Regulation of Fracking and the Protection of Municipal Water Supplies

by Duane Nichols on November 16, 2012

The National League of Cities will be voting on a resolution regarding fracking. The resolution has already passed the League’s Energy Environment and Natural Resource Steering Committee and will next be considered by the Energy Environment and Natural Resource Policy and Advocacy Committee at the end of November.

The resolution is shown below with a list of the Policy and Advocacy Committee members. The resolution supports repeal of the Halliburton Loophole and full chemical disclosure, and allowing states and municipalities to go farther than the federal government.

If you look through the committee members who will be voting on this resolution, there might be some from your city, region or state. Apparently, there is no organized effort to reach out to these officials, but it would be good if anyone can make calls and ask city officials on the list about the resolution.

Thank you for your interest in this matter,

>>> Amy Mall, Natural Resources Defense Council (NRDC), 1152 15th Street, N.W., Suite 300, Washington, D.C. 20005. <<<

Regulation of Hydraulic Fracturing and the Protection of Municipal Water Supplies

WHEREAS, oil and natural gas production contributes to America’s domestic energy security; and

WHEREAS, hydraulic fracturing is a method of enhancing oil and gas production that involves the pumping of a mixture of mostly water and sand, with some chemical additives which are determined based upon the target formation, to open fissures within the target formation to allow for the release of oil or gas; and

WHEREAS, hydraulic fracturing has become widely used in the oil and gas industry for wells targeting sandstone and shale formations that are considered “tight” or impermeable, which are widely distributed across the United States; and

WHEREAS, there is a potential risk that hazardous chemicals introduced during hydraulic fracturing, as well as naturally occurring hydrocarbons unlocked by fracturing, can make their way into aquifers used as domestic water sources not only via the fractures themselves but also via natural joints, faults, and fissures in bedrock layers that might otherwise be supposed to be impermeable to fluid flow; and

WHEREAS, contamination to drinking water has the potential to occur via drilling muds, improperly cased wells, and natural hydrocarbons found in target formations and released by hydraulic fracturing; and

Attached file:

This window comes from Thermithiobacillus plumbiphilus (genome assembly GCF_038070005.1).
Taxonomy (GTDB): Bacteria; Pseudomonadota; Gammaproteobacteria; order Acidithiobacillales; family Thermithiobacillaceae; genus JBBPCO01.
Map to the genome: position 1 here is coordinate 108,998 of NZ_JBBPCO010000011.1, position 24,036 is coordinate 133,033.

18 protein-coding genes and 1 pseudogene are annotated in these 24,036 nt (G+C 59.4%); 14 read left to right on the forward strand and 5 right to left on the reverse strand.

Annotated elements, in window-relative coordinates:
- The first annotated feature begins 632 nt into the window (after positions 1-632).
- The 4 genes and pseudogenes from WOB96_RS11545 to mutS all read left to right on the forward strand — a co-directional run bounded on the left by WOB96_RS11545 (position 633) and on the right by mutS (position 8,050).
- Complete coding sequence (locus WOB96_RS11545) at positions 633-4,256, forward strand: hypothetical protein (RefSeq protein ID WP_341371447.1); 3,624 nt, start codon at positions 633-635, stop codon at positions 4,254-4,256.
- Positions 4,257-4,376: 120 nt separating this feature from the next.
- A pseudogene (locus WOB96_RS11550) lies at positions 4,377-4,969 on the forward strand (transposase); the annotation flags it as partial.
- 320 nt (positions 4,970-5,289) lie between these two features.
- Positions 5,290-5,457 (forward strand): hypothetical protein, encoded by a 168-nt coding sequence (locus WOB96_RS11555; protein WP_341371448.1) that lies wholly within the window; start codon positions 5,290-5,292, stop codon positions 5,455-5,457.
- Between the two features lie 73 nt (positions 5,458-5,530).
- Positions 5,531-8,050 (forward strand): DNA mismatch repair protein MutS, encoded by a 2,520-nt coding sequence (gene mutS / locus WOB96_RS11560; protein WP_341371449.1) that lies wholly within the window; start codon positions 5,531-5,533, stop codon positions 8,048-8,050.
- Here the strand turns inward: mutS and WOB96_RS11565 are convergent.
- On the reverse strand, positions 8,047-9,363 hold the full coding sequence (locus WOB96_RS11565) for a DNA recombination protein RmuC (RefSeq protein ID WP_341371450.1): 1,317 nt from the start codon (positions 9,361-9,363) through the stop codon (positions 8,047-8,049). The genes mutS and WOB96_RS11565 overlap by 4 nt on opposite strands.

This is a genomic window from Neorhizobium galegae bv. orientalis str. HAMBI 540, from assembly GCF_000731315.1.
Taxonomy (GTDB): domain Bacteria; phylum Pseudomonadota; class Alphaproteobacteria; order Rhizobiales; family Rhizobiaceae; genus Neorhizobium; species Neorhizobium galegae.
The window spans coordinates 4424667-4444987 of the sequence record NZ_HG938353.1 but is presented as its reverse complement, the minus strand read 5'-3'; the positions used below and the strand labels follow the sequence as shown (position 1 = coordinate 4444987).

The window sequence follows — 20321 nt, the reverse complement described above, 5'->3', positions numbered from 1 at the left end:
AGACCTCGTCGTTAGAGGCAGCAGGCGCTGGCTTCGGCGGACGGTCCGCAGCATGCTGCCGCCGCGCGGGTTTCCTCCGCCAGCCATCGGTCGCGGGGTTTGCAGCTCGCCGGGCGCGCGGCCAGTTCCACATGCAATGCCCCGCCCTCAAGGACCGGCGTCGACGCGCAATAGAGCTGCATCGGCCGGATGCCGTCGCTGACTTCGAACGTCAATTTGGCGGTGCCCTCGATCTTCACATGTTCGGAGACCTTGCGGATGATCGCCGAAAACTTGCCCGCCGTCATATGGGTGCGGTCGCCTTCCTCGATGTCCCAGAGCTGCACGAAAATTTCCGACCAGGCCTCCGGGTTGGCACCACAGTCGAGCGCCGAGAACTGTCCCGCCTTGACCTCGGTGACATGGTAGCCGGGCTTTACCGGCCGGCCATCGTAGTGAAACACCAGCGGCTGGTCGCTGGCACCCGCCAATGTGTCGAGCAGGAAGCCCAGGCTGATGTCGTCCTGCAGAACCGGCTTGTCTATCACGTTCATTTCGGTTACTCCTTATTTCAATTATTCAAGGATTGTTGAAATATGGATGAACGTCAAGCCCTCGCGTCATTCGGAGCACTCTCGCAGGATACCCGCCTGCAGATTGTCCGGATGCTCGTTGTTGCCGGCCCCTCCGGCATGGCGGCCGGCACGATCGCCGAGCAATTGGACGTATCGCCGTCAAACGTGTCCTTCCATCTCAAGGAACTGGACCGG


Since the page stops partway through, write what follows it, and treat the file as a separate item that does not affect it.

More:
WHEREAS, groundwater supplies are an important, and sometimes exclusive, source of drinking water for municipalities around the United States; and

WHEREAS, aquifers that become contaminated can be prohibitively expensive and/or technically infeasible to clean up, and contamination, whether related to oil and gas activities or other contamination sources (including biogenic methane) can result in the pollution of underground water supplies for long periods of time; and

WHEREAS, clean, fresh water suitable for drinking and other municipal uses is becoming an increasingly scarce and valuable commodity that merits careful stewardship; and

WHEREAS, protection of drinking water resources is a primary concern to Americans,

NOW, THEREFORE, BE IT RESOLVED that the National League of Cities urges Congress and the Administration to undertake responsible management of oil and gas drilling and production activities such that hydraulic fracturing does not pose a threat to domestic water supplies; and

BE IT FURTHER RESOLVED that oil and gas companies be required to disclose the full and complete list of all chemical constituents, consistent with reasonable intellectual property protections, used in the hydraulic fracturing process utilizing a public chemical disclosure registry such as; and

BE IT FURTHER RESOLVED that Congress should repeal Section 322 of the Energy Policy Act of 2004 (P.L. 109-58), exempts hydraulic fracturing from the protections imposed by the Safe Drinking Water Act.  Allow states and municipalities to enact more stringent regulations…

Select Members of the Energy, Environment & Natural Resources Policy & Advocacy Committee


Clifford “Kip” Allen, Councilman/President, Borough of Edinboro, Pennsylvania
Diana McGlone, Council Member, Borough of Middletown, Pennsylvania
John B. Callahan, Mayor, City of Bethlehem, Pennsylvania
Brad Koplinski, Council Member, City of Harrisburg, Pennsylvania
Luke Ravenstahl, Mayor, City of Pittsburgh, Pennsylvania

West Virginia

Margaret Ann Bailey, Mayor, City of Clarksburg, West Virginia

{ 2 comments… read them below or add one }

Randal S Mick November 17, 2012 at 12:36 pm

I am pleased to see that communities will have protection from contaminating water supplies. The concern I have is that a lot of people that are affected by this live in rural areas. They depend on well water and livestock depends on local streams. These people dont have city water and the quality of country living is always based on water supply. Dont get me wrong, I love that people are becoming aware but I want to see that folks who live back in the hollows and hills can maintain a great quality of life that we have shared for generations. NO COMPANY has any right changing or affecting that in a negative manor. The days of taking advantage if good people and destroying the land and water for profits should end. We are opening our eyes now.


kristen November 18, 2012 at 12:43 pm

Randal….WELL SAID:}}}}


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